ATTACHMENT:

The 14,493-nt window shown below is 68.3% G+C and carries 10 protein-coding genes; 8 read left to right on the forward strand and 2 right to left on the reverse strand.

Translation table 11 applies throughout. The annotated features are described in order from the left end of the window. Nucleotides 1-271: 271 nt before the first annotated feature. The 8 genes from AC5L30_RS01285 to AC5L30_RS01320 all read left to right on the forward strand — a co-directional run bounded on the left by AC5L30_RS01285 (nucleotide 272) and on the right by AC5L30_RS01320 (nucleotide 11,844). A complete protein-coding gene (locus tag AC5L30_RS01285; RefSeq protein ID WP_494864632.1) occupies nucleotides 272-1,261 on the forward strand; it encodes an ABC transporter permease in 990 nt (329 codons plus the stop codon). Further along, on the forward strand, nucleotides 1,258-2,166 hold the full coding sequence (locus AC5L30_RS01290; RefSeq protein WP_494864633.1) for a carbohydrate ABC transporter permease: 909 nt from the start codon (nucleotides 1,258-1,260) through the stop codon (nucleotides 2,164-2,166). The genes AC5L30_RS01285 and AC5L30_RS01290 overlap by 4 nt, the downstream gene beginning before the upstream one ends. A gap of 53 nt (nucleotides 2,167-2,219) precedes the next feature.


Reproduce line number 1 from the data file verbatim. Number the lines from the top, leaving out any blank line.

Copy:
The 14,493-nt window shown below is 68.3% G+C and carries 10 protein-coding genes; 8 read left to right on the forward strand and 2 right to left on the reverse strand.